Chicago Executive Airport ends plan to divert airplanes from homes

  • A jet passes over a Prospect Heights apartment complex prior to landing at Chicago Executive Airport.

      A jet passes over a Prospect Heights apartment complex prior to landing at Chicago Executive Airport. Joe Lewnard | Staff Photographer

 
 
Updated 11/24/2017 8:12 PM

A plan to steer nighttime airplane traffic from Chicago Executive Airport away from nearby residents has been dropped.

The airport's board of directors last week voted down spending about $80,000 on a study required to test the effectiveness of the "310 departure" procedure -- a six-month trial program to divert airplanes from homes and over an industrial district in Wheeling between 10 p.m. and 7 a.m.

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The board voted 5-1 Wednesday against hiring a consultant for the noise study. Neil Katz was the only director in support.

Instead, the board wants to use the funds for future soundproofing projects through a "sound-attenuation" program largely funded by the Federal Aviation Administration. The federal program helps homeowners hit hardest by jet noise insulate their homes.

As part of the program, the FAA pays for 90 percent of the cost while the airport covers 10 percent. The board announced plans to spend up to $350,000 on the program, which could translate into $3.5 million in total relief for affected homes.

Airport officials said another reason they decided against plane diversion is that the airport could have been on the hook for more funds to implement the 310-departure procedure. If the FAA determined it did reduce noise, an environmental study required to permanently begin the new flight pattern could have cost $200,000 to $225,000 more.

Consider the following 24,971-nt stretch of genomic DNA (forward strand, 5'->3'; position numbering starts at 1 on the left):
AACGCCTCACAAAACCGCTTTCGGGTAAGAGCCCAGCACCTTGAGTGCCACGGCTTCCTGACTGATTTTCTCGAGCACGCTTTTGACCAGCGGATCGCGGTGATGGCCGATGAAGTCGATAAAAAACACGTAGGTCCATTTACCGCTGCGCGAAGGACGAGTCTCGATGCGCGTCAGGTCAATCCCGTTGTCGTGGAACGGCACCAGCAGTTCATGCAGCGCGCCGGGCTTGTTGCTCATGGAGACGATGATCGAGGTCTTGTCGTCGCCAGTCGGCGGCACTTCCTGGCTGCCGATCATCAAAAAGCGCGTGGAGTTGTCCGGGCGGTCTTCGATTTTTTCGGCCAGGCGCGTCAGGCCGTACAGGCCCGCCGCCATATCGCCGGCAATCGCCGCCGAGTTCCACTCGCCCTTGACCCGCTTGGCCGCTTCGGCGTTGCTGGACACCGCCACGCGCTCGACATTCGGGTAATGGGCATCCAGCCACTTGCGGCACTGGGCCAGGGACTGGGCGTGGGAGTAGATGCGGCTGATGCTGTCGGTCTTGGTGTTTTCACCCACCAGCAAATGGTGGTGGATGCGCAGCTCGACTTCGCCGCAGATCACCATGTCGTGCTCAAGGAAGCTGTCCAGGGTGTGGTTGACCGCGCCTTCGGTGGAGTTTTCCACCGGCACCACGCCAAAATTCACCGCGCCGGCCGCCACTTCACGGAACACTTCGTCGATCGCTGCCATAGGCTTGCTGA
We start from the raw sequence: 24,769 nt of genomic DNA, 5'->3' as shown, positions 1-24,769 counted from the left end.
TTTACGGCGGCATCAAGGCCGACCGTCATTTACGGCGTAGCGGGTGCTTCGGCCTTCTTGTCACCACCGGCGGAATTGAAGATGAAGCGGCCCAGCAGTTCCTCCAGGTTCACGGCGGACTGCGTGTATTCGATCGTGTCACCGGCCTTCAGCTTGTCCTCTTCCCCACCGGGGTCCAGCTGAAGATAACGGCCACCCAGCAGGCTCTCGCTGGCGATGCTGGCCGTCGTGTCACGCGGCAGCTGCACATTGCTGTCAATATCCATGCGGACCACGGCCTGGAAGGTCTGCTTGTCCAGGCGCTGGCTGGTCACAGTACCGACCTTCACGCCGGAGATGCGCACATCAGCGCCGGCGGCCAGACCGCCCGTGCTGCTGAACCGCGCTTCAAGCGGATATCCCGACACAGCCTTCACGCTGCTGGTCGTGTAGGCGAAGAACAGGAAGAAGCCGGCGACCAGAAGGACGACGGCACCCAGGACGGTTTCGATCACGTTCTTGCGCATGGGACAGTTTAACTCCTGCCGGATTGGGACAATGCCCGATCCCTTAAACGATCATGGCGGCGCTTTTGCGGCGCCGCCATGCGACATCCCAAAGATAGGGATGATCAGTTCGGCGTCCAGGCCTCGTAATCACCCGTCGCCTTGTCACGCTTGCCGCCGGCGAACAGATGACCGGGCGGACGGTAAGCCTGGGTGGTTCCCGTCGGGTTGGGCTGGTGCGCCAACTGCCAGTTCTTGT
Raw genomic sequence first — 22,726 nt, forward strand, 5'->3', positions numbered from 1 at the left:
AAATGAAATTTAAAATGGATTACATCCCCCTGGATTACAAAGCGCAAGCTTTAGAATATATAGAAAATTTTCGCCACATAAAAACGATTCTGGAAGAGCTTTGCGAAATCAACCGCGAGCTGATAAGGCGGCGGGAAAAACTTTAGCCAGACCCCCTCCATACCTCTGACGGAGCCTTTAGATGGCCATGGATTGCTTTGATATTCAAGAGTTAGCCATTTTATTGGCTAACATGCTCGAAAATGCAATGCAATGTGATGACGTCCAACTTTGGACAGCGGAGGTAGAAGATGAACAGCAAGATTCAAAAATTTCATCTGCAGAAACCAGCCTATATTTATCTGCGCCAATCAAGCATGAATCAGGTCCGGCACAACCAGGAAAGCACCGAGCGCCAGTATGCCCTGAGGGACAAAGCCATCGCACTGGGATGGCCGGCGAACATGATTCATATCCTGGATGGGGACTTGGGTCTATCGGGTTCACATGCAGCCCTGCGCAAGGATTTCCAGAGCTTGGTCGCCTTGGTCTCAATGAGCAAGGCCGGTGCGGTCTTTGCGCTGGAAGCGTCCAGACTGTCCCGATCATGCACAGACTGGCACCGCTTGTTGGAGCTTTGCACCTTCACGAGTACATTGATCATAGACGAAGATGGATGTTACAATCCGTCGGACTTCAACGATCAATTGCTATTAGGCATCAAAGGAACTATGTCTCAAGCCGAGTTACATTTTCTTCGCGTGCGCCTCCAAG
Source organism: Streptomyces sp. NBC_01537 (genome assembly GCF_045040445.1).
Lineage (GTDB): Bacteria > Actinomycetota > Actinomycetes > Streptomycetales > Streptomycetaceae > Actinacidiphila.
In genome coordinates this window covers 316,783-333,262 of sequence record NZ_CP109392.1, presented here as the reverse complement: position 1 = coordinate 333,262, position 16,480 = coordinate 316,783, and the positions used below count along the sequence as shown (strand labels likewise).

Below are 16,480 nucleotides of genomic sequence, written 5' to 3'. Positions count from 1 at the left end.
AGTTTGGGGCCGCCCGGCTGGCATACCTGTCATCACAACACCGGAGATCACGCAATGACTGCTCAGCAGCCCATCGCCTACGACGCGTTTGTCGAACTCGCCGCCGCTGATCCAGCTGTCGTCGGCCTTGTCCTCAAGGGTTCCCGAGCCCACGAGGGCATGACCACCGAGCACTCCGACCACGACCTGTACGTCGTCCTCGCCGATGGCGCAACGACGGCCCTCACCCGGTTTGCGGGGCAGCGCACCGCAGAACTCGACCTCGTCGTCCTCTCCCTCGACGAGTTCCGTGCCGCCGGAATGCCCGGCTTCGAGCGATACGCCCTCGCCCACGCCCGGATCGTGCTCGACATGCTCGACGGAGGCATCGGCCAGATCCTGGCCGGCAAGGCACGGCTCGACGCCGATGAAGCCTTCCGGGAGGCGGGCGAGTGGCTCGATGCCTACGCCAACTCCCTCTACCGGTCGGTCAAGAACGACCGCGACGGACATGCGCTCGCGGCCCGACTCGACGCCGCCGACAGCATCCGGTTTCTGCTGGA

But critics of the switch said spending the money on the 310-departure procedure would have been more cost-effective.

Steve Neff, a community member of the airport's noise committee, criticized the board of directors for ending the program. Diverting airplanes over industrial buildings would mean fewer homes fall in the noisiest area that qualifies for soundproofing in the federal program, he said.

                                                                                                                                                                                                                       
 

"It's penny-wise and pound-foolish," Neff said of the board's decision. "Because if you're reducing the number of homes that should be sound-attenuated, you're saving money in the long run."

Through a spokesman, every member of the board declined to comment.

The airport is holding a public meeting from 6 to 7:30 p.m. Tuesday to show residents noise exposure maps. The maps determine which homes would qualify for the federal soundproofing program. The FAA must accept the maps for the airport and homeowners to receive funding.

"Once they accept them, then we are off to the races to get insulation for the most affected homes," airport spokesman Rob Mark said.

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